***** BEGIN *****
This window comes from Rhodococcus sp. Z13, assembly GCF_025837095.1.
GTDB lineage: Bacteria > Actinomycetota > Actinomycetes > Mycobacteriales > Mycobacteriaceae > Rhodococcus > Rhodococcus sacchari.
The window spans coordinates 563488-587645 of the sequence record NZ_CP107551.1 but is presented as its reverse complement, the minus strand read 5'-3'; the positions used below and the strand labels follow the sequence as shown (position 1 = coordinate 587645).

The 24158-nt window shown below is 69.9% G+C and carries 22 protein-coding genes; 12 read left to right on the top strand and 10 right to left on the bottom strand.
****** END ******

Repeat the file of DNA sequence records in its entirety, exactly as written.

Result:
This window comes from Rhodococcus sp. Z13, assembly GCF_025837095.1.
GTDB lineage: Bacteria > Actinomycetota > Actinomycetes > Mycobacteriales > Mycobacteriaceae > Rhodococcus > Rhodococcus sacchari.
The window spans coordinates 563488-587645 of the sequence record NZ_CP107551.1 but is presented as its reverse complement, the minus strand read 5'-3'; the positions used below and the strand labels follow the sequence as shown (position 1 = coordinate 587645).

The 24158-nt window shown below is 69.9% G+C and carries 22 protein-coding genes; 12 read left to right on the top strand and 10 right to left on the bottom strand.